3.2 The letter of claim should include:
1 Details of the disease or illness alleged;
2 Main allegations of fault;
3 Present condition and prognosis;
4 Outline of financial loss;
5 Employment history and HMRC schedule (including job titles/duties carried out);
6 Identity of records required;
7 Identity of other potential defenders and their insurers if known;
8 Chronology of relevant events, e.g. dates (period of exposure linked to employment).
3.3 Agents are recommended to use a standard form for such a detailed letter. Specimen Letter A1 or A2 can be amended to suit the particular case.
3.4 Sufficient information should be given in order to enable the insurer to commence investigations and at least put a broad valuation on the claim.
3.5 The insurer should acknowledge the letter of claim within 21 days of the date of receipt of the letter. The insurer should advise in a letter in the terms of Specimen B whether it is agreed that the case is suitable for the Voluntary Protocol. If there has been no reply by the defender or insurer within 21 days, the claimant will be entitled to issue proceedings.
3.6 Where liability (subject to causation) is admitted, the insurer will be bound by this admission for all Protocol claims with a gross damages value of less than £10,000. The exception to this will be when, subsequently, there is evidence that the claim is fraudulent.
3.7 The insurer will have a period of three months from the date of the insurer’s response letter to investigate the merits of the claim. By mutual agreement the investigation period can be extended. Not later than the end of that period, the insurer shall reply, stating whether liability (subject to causation) is admitted or denied and giving reasons for their denial of liability (subject to causation), including any alternative version of events relied upon and all available documents supporting their position.
3.8 The insurers will disclose the period of employment as soon as the information is known to them and will appoint a lead insurer. Details of other insurers will be produced when known.
3.9 The aim of early disclosure of documents by the parties is to promote an early exchange of relevant information to help in clarifying or resolving the issues in dispute. If the insurer denies liability, in whole or in part, they will at the same time as giving their decision on liability, disclose any documents which are relevant and proportionate to the issues in question, with reference to those identified in the letter of claim.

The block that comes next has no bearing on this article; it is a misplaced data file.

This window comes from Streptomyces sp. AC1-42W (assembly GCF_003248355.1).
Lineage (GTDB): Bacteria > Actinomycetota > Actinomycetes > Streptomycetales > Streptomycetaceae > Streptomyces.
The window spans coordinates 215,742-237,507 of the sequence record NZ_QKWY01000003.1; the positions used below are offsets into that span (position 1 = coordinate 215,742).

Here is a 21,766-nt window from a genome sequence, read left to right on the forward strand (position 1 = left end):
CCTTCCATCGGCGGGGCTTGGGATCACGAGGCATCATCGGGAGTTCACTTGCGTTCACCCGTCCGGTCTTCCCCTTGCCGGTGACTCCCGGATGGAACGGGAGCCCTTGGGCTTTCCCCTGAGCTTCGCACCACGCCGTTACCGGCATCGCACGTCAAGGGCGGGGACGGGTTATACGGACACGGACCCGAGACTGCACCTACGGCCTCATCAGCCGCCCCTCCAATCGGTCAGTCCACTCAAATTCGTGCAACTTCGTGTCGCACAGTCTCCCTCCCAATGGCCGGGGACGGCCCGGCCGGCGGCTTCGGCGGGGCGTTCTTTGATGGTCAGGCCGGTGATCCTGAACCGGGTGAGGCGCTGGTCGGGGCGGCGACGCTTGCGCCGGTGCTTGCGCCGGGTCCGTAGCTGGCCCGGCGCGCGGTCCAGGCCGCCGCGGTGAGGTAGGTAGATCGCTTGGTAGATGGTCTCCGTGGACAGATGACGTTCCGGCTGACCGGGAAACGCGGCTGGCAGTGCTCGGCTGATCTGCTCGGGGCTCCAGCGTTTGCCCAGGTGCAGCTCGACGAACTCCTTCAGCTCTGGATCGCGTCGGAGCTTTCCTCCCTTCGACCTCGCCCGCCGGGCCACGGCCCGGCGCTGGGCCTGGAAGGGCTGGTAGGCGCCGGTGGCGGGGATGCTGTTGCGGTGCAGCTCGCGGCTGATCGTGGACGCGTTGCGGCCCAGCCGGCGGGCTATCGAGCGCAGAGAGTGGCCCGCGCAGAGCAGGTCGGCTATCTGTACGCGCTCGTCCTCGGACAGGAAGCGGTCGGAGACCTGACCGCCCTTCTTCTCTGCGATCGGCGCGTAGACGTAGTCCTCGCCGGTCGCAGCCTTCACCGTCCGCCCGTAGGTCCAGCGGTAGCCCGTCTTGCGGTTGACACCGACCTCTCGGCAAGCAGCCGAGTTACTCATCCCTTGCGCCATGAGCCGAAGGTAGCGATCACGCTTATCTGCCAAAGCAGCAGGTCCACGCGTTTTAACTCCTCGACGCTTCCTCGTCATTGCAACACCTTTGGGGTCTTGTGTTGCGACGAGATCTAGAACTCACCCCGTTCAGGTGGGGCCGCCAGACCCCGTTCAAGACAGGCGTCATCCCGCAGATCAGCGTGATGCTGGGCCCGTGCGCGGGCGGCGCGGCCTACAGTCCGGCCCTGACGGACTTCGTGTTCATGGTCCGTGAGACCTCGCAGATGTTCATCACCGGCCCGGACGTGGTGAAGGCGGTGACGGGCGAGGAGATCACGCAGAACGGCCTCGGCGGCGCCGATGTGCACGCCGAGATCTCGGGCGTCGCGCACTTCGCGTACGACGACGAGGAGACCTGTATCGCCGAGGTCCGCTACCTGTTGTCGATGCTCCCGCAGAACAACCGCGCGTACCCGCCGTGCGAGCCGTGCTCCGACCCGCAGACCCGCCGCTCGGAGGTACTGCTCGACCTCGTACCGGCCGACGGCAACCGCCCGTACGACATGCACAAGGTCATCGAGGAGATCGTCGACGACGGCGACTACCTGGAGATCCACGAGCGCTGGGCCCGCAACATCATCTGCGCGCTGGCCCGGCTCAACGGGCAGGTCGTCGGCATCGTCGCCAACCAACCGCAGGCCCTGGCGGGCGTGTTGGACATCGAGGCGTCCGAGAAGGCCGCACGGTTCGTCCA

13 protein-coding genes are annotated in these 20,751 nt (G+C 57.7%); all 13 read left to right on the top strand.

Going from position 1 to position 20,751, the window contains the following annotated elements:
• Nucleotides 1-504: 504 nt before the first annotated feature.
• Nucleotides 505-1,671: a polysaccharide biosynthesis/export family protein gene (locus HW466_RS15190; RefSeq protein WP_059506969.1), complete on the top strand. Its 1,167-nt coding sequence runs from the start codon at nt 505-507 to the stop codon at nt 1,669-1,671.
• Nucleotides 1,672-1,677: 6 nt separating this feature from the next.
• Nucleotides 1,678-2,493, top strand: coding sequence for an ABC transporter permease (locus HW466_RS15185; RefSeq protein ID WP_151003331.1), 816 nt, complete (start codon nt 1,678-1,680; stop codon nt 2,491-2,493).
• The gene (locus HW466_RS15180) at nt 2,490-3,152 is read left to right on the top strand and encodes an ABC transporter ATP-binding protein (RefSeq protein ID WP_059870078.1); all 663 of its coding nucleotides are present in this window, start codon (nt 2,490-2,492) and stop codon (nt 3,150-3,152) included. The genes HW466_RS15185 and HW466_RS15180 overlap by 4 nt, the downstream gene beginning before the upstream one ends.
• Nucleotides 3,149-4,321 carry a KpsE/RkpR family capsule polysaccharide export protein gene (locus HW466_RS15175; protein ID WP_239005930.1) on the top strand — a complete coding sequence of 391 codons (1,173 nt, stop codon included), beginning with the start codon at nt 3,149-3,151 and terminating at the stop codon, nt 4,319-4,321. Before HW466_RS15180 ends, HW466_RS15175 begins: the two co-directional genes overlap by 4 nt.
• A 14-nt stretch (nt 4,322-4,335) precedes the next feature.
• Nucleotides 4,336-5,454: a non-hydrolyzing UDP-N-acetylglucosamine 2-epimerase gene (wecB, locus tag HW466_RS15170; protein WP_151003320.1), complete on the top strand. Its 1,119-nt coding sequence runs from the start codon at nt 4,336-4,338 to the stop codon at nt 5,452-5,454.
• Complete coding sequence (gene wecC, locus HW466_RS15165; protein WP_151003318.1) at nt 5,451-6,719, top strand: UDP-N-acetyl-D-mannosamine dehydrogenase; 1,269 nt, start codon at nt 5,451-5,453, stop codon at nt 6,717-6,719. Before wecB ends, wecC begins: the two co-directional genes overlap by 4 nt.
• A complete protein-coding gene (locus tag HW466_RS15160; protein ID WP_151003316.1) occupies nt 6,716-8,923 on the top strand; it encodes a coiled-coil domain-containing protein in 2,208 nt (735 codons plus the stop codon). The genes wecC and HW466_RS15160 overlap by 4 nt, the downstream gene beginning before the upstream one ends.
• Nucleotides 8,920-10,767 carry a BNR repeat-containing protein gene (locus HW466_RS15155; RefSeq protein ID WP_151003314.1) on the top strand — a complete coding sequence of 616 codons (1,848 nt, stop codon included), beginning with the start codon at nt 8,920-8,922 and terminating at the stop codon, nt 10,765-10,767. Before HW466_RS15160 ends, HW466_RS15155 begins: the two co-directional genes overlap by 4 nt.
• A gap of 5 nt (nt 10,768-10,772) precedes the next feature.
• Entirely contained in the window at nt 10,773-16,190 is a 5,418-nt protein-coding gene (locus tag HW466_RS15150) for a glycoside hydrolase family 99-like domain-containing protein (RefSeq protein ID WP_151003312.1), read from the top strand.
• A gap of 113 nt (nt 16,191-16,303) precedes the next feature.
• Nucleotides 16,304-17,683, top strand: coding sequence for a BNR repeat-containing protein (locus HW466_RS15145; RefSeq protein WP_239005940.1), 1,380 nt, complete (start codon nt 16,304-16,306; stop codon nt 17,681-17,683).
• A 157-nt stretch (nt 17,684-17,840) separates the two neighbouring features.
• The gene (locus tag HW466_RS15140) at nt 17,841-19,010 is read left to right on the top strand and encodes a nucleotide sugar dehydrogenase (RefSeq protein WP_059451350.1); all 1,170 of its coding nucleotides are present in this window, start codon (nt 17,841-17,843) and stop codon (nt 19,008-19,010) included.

3.10 Attached at Appendix A are specimens, but not an exhaustive list of documents likely to be material in different types of claims. Where involvement of the claimant’s agent in the case is well advanced, the letter of claim should indicate which classes of documents are considered relevant for early disclosure. Where this is not practical, these should be identified as soon as practicable, but disclosure will not affect the timetable.
3.11 Where the insurer admits primary liability (subject to causation) but alleges contributory negligence by the claimant, the insurer should give reasons supporting these allegations and disclose the documents from Appendix A which are relevant and proportionate to the issue in dispute. The claimant’s agents should respond to the allegations of contributory negligence before proceedings are issued.
3.12 A medical report will be instructed at the earliest opportunity, but no later than five weeks from the date the insurer admits liability, in whole or in part, unless there is a valid reason for not obtaining a report at this stage. In those circumstances, the claimant’s agents will advise accordingly and agree an amended timetable. Any medical report obtained and on which the claimant intends to rely will be disclosed to the other party within five weeks from the date of its receipt. By mutual consent, the insurers may ask the examiner, via the claimant’s agent, supplementary questions.